Though bonsmen enslave thee...

With these stark final lines, written in December 1841, the composition of Child Harold comes to an end:
But now loves hopes are all bereft
A lonely man I roam
& abscent Mary long hath left
My heart without a home
Just a few days later Clare is removed from the Northborough cottage to the Northampton General Asylum.  Nevertheless, his Scriptural paraphrases continued right up to his removal, finishing with these prophetic (for Clare) lines from Isaiah 47v15:
Thy merchants from thy youth
They shall wander one & all
To his quarters & the truth
Shall leave thee more in thrall
Though slave dealers take thee
        though bondsmen enslave thee
There's none shall be able to shield thee or save thee
Although rather changed from the text of the Authorised Version of the Bible that Clare knew, had memorised and loved, these words are dredged up from the depth of his subconscious and desolate state of mind; arguably a true reflection of his inner life at the end of this, the most difficult year of his life.

Obsessed as he is with the veracity of his memory of Mary, Clare finds himself dwelling on a biblical passage of doom and loss.  Composing a long paraphrase of the prophecy, with that final denouement — ‘though bondsmen enslave thee’ — laying in wait.  He finds himself writing a prophecy of his own judgment and removal.

I must admit that these poetic paraphrases, coupled with the final four lines of ‘I think of thee…’ to me do read like a prophetic utterance, a premonition of his of own fate.
While life breaths on this earthly ball
What e'er my lot may be
Wether in freedom or in thrall
Mary I think of thee
(Child Harold)
Shall leave thee more in thrall
Though slave dealers take thee
(Isaiah 47v15b)
In due course the ‘slave dealers’, in the form of Parson Glossop, Fenwick Skrimshire and William Page, arrive at the cottage and there are none able to shield him or save him, estranged as he was… ‘a stranger to his own family’.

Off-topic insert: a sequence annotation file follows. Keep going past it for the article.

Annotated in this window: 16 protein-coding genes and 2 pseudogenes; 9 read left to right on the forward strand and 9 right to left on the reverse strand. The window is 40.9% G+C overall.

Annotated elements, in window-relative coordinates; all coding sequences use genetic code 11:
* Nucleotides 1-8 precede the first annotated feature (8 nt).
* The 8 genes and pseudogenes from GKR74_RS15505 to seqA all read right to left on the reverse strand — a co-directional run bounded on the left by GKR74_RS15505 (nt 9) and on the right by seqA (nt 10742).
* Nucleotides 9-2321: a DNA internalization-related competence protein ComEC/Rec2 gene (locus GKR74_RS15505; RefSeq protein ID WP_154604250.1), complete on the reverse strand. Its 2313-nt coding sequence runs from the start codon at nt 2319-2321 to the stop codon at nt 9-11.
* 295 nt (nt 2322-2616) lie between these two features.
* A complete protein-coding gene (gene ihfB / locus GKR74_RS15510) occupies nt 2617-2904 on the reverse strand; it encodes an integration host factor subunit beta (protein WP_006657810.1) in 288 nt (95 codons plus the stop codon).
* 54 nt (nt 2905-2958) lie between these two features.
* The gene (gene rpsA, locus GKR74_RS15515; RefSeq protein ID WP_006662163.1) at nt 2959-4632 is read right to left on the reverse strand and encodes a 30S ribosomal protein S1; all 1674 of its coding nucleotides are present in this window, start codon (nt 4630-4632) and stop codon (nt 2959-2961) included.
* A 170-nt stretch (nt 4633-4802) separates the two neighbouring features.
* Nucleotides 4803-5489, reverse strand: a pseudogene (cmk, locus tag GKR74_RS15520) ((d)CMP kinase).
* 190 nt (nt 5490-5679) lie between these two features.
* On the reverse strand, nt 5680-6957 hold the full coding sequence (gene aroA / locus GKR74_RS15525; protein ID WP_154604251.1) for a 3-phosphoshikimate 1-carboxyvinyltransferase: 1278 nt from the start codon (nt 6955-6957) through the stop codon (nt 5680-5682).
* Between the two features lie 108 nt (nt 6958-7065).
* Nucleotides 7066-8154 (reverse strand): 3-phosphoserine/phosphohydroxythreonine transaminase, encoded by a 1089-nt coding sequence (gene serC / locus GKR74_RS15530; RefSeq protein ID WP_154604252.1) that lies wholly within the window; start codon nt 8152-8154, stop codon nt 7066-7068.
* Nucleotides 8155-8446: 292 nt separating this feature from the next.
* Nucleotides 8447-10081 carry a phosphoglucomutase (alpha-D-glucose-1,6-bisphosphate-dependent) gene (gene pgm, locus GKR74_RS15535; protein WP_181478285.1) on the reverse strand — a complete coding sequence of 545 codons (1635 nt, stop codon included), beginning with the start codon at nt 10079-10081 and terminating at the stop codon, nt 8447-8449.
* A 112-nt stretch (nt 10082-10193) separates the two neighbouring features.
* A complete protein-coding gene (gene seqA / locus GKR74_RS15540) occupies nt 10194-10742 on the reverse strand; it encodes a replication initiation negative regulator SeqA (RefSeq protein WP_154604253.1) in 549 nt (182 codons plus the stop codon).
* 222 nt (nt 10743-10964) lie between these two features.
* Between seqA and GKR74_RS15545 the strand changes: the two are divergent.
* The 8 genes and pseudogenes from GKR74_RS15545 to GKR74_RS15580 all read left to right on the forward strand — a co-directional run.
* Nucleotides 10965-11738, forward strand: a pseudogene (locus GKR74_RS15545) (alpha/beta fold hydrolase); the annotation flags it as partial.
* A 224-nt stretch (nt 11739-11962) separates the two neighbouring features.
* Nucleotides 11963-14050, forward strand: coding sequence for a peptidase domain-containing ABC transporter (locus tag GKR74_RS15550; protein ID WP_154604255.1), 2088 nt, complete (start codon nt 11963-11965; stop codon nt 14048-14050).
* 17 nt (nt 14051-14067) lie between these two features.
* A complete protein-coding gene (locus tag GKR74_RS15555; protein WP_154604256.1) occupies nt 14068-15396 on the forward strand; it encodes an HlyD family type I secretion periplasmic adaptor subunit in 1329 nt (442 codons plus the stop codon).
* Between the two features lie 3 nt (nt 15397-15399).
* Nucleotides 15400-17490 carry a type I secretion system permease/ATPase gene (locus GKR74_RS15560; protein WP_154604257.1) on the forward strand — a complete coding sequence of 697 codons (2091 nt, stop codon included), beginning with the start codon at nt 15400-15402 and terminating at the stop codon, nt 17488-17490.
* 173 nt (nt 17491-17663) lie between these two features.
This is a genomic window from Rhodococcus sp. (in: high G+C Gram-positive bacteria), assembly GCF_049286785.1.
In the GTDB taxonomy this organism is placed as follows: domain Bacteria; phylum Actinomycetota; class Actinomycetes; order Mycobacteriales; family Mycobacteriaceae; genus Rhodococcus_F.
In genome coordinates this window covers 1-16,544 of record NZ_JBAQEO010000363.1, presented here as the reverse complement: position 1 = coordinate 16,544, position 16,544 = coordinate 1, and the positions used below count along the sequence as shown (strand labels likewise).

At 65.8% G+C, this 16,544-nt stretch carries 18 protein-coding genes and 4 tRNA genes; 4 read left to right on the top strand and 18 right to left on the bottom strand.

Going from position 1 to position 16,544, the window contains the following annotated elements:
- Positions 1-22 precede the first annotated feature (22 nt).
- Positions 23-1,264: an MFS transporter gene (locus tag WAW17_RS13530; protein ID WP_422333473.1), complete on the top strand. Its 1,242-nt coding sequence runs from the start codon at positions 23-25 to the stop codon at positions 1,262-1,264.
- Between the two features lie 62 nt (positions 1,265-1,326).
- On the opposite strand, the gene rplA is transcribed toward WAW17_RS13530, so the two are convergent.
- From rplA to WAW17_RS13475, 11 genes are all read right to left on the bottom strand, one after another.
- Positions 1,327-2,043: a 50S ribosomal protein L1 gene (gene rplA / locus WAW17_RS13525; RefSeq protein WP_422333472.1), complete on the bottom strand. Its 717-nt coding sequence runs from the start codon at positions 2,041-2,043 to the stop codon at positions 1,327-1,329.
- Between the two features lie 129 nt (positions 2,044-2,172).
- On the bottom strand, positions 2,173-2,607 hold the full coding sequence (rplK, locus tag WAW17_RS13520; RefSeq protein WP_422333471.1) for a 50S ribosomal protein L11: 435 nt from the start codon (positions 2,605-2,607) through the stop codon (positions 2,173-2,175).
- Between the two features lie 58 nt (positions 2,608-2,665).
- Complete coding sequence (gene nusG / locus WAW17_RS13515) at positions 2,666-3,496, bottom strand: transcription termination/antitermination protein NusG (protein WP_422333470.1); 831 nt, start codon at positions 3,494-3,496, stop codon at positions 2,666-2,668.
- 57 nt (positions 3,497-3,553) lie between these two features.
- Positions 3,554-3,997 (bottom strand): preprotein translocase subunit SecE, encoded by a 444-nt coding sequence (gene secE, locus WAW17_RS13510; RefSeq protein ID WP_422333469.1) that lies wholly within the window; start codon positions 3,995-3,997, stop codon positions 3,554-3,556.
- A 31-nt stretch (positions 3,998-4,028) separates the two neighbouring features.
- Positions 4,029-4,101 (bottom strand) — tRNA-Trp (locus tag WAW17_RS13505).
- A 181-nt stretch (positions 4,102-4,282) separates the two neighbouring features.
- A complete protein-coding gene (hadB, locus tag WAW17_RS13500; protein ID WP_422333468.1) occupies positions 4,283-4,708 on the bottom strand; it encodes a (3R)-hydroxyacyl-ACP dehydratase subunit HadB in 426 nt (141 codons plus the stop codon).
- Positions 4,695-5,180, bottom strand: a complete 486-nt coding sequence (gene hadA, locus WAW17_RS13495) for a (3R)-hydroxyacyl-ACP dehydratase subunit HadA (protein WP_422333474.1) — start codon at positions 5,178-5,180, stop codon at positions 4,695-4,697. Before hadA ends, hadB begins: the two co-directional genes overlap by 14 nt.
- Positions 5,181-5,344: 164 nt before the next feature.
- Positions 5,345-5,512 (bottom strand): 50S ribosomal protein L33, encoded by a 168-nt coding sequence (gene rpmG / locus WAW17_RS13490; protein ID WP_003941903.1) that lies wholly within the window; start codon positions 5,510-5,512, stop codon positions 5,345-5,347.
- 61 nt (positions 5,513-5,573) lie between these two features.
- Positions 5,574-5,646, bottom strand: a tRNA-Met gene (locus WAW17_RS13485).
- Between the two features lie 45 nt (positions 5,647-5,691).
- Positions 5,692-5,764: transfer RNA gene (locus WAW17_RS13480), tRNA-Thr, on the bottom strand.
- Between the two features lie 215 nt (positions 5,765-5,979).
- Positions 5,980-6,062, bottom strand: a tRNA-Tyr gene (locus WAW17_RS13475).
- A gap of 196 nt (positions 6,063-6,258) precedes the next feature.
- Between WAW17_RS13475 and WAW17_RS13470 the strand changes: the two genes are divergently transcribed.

Clare arrived at the asylum committed ‘After years addicted to poetical prossing’ (sic), and became in his own words, ‘a thrall’ — one who is enslaved, or in bondage.

Roger Rowe

My latest 'gleanings'...

Another Monday and Tuesday this week in the Peterborough Archive, and as always it seems, came up with quite a few Clare poems I did not recognise.  Here is just one, written in pencil, an alternative version of "Pleasures of Spring" (lines 283-292).  I must admit I do think the alternatives in these lines are somewhat more 'Clarean'!?

Forth walks the man of taste among the woods
& fields & where small channels run their floods
Loud laughing on their errands watering flowers
& down the narrow lanes he walks for hours
All carpeted anew with young swathes [of] grass
So soft that birds hear not the feet that pass
Close by their nests he peeps the leaves among
& marks with rapture how they brood their young
He drops beneath the bush [beside] the running brook
To read some pages of a favourite book

Pet MS A31 p23 if you are interested in exactly where I found it.


Compare the final two lines with the PoS (published) version, which do you prefer?

  1. Then drops beneath the bushes to peruse
  2. A pocket poet of some favoured muse 

Left Alone






















Left in the world alone,
Where nothing seems my own,
And everything is weariness to me,
'T is a life without an end,
'T is a world without a friend,
And everything is sorrowful I see.

There's the crow upon the stack,
And other birds all black,
While bleak November's frowning wearily;
And the black cloud's dropping rain,
Till the floods hide half the plain,
And everything is dreariness to me.

The sun shines wan and pale,
Chill blows the northern gale,
And odd leaves shake and quiver on the tree,
While I am left alone,
Chilled as a mossy stone,
And all the world is frowning over me.


Tibbles II 522